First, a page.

About 10% to 45% of persons who develop acute hepatitis C recover spontaneously, signaled by improved symptoms, normalized liver-related chemistries, loss of hepatitis C virus (HCV) RNA from serum, and the development of hepatitis C antibody.1 If spontaneous recovery should happen, it is always within 6 months of the acute infection and almost never beyond that time, when the disease is now regarded as chronic hepatitis C. At this point, viral loss occurs only if treatment is successful. Currently being debated is whether spontaneous and treatment-induced conversion from detectable to nondetectable serum HCV RNA establishes cure of the infection and the resulting liver disease.2
The initial hepatitis C registration treatment trials based therapeutic success on the development of a sustained virologic response (SVR), defined as absent HCV RNA in serum using a sensitive test at the end of treatment and again 6 months later.3 The hope was that this arbitrary endpoint would indicate that hepatitis C was now “cured,” but would require proof from long-term follow-up to confirm permanent resolution of virologic, clinical, biochemical, and histological footprints of chronic hepatitis C.
Accordingly, efforts focused first on establishing whether an SVR signaled durable loss of HCV RNA. More than 40 long-term follow-up studies have now been reported aimed at determining whether viral loss is maintained in patients who had developed treatment-induced SVR.2 Evaluations after reaching an SVR were performed at intervals of 1 to more than 10 years later. In an extensive review of these studies, HCV RNA was noted to have remained undetectable in 97% of a combined total of 4,228 patients from 44 studies during their differing follow-up periods.2 Accompanying the SVR in most instances are improved clinical symptoms and quality of life; a reduction in or normalization of the earlier abnormal liver-related chemistries; improvement in liver histology reflected in decreased hepatocellular inflammation and reversal of fibrosis and even of cirrhosis; and a marked reduction in liver-related morbidity, hepatocellular carcinoma (HCC), and mortality.4-8 It is therefore hardly surprising, and indeed not inappropriate, that achieving an SVR has come to be referred to as a “cure,” or, by those who are more cautious, as a “virologic cure.”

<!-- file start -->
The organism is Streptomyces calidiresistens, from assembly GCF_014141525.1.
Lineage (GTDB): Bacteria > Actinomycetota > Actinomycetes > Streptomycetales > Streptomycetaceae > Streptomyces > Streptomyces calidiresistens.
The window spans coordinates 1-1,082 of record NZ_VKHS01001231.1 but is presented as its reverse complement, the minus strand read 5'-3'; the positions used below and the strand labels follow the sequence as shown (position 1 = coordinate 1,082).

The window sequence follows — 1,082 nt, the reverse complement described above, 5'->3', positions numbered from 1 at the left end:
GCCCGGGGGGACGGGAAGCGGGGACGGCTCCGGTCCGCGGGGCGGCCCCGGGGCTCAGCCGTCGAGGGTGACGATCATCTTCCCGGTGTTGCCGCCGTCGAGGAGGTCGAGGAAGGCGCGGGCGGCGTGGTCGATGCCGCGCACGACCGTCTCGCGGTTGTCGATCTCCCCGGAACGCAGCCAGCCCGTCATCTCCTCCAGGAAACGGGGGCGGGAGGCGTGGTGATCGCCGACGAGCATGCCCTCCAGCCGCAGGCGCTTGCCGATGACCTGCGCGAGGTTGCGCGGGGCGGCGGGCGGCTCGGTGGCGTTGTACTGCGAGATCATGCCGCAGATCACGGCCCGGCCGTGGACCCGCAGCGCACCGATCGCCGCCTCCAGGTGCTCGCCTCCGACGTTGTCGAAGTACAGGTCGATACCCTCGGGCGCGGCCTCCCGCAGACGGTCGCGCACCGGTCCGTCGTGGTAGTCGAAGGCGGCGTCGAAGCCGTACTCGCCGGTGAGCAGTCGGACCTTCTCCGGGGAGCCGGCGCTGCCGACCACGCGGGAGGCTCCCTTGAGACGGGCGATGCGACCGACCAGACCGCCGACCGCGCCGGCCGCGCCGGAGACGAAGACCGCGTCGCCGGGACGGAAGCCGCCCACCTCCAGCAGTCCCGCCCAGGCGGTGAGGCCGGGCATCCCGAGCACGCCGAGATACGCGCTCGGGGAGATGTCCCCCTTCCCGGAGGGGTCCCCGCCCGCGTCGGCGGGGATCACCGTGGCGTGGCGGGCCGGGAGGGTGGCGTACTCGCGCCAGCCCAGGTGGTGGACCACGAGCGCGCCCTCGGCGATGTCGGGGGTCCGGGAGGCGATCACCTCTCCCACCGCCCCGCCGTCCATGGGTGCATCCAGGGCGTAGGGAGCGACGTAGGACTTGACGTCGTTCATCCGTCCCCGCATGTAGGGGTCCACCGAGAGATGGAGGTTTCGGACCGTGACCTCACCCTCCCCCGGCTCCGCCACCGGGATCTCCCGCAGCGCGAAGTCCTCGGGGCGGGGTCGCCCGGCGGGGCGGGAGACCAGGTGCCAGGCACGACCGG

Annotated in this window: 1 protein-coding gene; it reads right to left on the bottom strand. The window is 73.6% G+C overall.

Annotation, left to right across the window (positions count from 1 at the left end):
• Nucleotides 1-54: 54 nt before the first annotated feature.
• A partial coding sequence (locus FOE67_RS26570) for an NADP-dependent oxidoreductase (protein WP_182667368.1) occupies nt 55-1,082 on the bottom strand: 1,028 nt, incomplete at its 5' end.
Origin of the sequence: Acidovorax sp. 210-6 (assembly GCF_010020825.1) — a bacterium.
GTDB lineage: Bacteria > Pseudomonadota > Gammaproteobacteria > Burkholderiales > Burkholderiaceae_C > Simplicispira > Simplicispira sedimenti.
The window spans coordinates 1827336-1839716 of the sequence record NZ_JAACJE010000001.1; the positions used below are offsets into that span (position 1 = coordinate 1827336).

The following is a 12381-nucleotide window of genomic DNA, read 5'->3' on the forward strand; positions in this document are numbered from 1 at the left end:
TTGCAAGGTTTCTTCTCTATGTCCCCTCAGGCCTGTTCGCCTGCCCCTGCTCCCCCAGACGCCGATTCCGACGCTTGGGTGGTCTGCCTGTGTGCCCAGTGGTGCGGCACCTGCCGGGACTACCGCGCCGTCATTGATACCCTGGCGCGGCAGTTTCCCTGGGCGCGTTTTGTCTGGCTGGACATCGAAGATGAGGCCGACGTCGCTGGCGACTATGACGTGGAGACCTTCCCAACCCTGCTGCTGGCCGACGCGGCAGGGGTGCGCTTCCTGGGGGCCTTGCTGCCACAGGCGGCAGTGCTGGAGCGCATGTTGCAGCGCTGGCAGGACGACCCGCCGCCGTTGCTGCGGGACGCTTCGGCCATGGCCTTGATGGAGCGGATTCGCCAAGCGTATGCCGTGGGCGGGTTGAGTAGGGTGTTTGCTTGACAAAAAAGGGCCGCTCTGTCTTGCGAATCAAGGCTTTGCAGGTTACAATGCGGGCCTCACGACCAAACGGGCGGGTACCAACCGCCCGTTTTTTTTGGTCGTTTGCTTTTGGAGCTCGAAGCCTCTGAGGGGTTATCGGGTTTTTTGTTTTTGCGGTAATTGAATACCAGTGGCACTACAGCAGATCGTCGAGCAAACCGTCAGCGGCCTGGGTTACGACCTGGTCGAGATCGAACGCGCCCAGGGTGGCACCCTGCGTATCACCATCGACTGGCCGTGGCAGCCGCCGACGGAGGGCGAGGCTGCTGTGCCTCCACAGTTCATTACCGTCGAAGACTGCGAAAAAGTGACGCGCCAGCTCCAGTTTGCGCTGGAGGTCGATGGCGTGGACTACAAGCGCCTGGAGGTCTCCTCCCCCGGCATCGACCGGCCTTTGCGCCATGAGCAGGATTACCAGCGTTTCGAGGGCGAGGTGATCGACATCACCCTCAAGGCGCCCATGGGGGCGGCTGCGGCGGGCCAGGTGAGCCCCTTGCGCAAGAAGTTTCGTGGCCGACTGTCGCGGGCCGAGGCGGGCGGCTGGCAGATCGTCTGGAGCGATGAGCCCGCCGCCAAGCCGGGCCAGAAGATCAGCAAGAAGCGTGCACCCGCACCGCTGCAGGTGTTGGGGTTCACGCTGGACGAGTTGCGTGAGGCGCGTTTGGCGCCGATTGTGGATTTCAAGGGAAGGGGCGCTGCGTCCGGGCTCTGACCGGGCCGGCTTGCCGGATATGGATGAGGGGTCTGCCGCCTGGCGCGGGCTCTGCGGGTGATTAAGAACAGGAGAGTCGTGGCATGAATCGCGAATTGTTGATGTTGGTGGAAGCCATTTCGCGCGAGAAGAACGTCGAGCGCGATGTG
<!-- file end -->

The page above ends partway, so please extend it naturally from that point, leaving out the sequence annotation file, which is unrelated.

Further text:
However, there is concern that an SVR does not always establish cure because there are a growing number of reports describing HCV RNA reappearance among individuals who had developed a treatment-induced SVR.9-11 A challenging issue is whether this recurrence represents spontaneous relapse of the original infection9-11 or relapse precipitated during a later immunosuppressive event,12, 13 or whether it is an entirely new HCV infection, as has been reported among persons who continue involvement in high-risk behaviors.14, 15 Adding to the uneasiness are reports of HCC developing months to years after having reached an SVR despite the continued absence of detectable virus, many involving individuals whose liver biopsies when the SVR occurred had shown bridging fibrosis or cirrhosis.16, 17 Absent another etiology for the cancer, such as occult hepatitis B virus infection,18 the inference is that the cancer must link to the preceding HCV infection, even though HCV RNA remains undetectable in the serum. If so, where is the virus actually harbored?
The first place to search for the virus was obviously the liver itself and, indeed, numerous publications have reported finding HCV in liver even when undetectable in serum.9, 19, 20 Moreover, in light of its known lymphotropism,21 the virus has been identified also in immune-related cells such as monocytes/macrophages and B cells,22, 23 dendritic cells,24 and, especially, peripheral blood mononuclear cells (PBMCs).9-11, 25 Evidence that the liver and PBMCs are viral reservoirs when HCV RNA cannot be measured in plasma is now referred to as “occult hepatitis C virus infection.”2, 26 Are these sites then the source for the occasional reports of reactivation of HCV infection or induction of HCC27 despite having developed an SVR? Would persons with occult hepatitis C be infectious to others if they donated blood or organs? An answer to these questions must come from showing that occult hepatitis C does represent actively replicating hepatitis C virus. This requires highly sensitive tests capable of identifying both positive- and negative-strand RNA because hepatitis C viral replication within cells is maintained by the production of replicative intermediate molecules. Indeed, positive- and negative-strand RNA have been detected in PBMCs by several9-11, 28, 29 but not all investigators.30 The inconsistency in identifying replicating virus in extrahepatic sites is conceivably the result of varying sensitivity of the assays utilized that, although they have improved, remain difficult to perform. This uncertainty is presumably what impelled the study by Fujiwara et al.31 reported in this issue of HEPATOLOGY.